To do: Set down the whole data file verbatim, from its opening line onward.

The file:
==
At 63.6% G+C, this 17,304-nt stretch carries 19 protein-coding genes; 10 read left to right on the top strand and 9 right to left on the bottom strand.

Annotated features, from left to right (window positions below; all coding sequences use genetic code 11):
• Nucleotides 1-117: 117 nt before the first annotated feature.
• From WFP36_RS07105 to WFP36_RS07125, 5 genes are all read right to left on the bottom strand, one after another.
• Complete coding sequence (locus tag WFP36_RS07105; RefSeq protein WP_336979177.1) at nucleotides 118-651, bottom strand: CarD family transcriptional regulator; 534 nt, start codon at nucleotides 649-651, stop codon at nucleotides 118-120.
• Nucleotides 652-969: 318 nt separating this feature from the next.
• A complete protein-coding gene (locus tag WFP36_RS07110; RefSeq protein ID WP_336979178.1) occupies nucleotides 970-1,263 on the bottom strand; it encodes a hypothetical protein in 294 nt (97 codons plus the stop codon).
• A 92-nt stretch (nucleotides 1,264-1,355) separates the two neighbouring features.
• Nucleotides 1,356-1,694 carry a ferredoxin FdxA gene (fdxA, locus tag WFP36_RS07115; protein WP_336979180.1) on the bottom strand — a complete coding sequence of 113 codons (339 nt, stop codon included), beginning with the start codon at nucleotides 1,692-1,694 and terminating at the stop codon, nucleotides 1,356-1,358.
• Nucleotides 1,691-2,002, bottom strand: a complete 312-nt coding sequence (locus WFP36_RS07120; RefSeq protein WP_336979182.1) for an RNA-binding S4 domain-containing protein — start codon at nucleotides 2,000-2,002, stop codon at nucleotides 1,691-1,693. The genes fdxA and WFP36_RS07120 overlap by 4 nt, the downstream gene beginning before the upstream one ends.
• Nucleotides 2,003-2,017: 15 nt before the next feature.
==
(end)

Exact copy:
At 63.6% G+C, this 17,304-nt stretch carries 19 protein-coding genes; 10 read left to right on the top strand and 9 right to left on the bottom strand.

Annotated features, from left to right (window positions below; all coding sequences use genetic code 11):
• Nucleotides 1-117: 117 nt before the first annotated feature.
• From WFP36_RS07105 to WFP36_RS07125, 5 genes are all read right to left on the bottom strand, one after another.
• Complete coding sequence (locus tag WFP36_RS07105; RefSeq protein WP_336979177.1) at nucleotides 118-651, bottom strand: CarD family transcriptional regulator; 534 nt, start codon at nucleotides 649-651, stop codon at nucleotides 118-120.
• Nucleotides 652-969: 318 nt separating this feature from the next.
• A complete protein-coding gene (locus tag WFP36_RS07110; RefSeq protein ID WP_336979178.1) occupies nucleotides 970-1,263 on the bottom strand; it encodes a hypothetical protein in 294 nt (97 codons plus the stop codon).
• A 92-nt stretch (nucleotides 1,264-1,355) separates the two neighbouring features.
• Nucleotides 1,356-1,694 carry a ferredoxin FdxA gene (fdxA, locus tag WFP36_RS07115; protein WP_336979180.1) on the bottom strand — a complete coding sequence of 113 codons (339 nt, stop codon included), beginning with the start codon at nucleotides 1,692-1,694 and terminating at the stop codon, nucleotides 1,356-1,358.
• Nucleotides 1,691-2,002, bottom strand: a complete 312-nt coding sequence (locus WFP36_RS07120; RefSeq protein WP_336979182.1) for an RNA-binding S4 domain-containing protein — start codon at nucleotides 2,000-2,002, stop codon at nucleotides 1,691-1,693. The genes fdxA and WFP36_RS07120 overlap by 4 nt, the downstream gene beginning before the upstream one ends.
• Nucleotides 2,003-2,017: 15 nt before the next feature.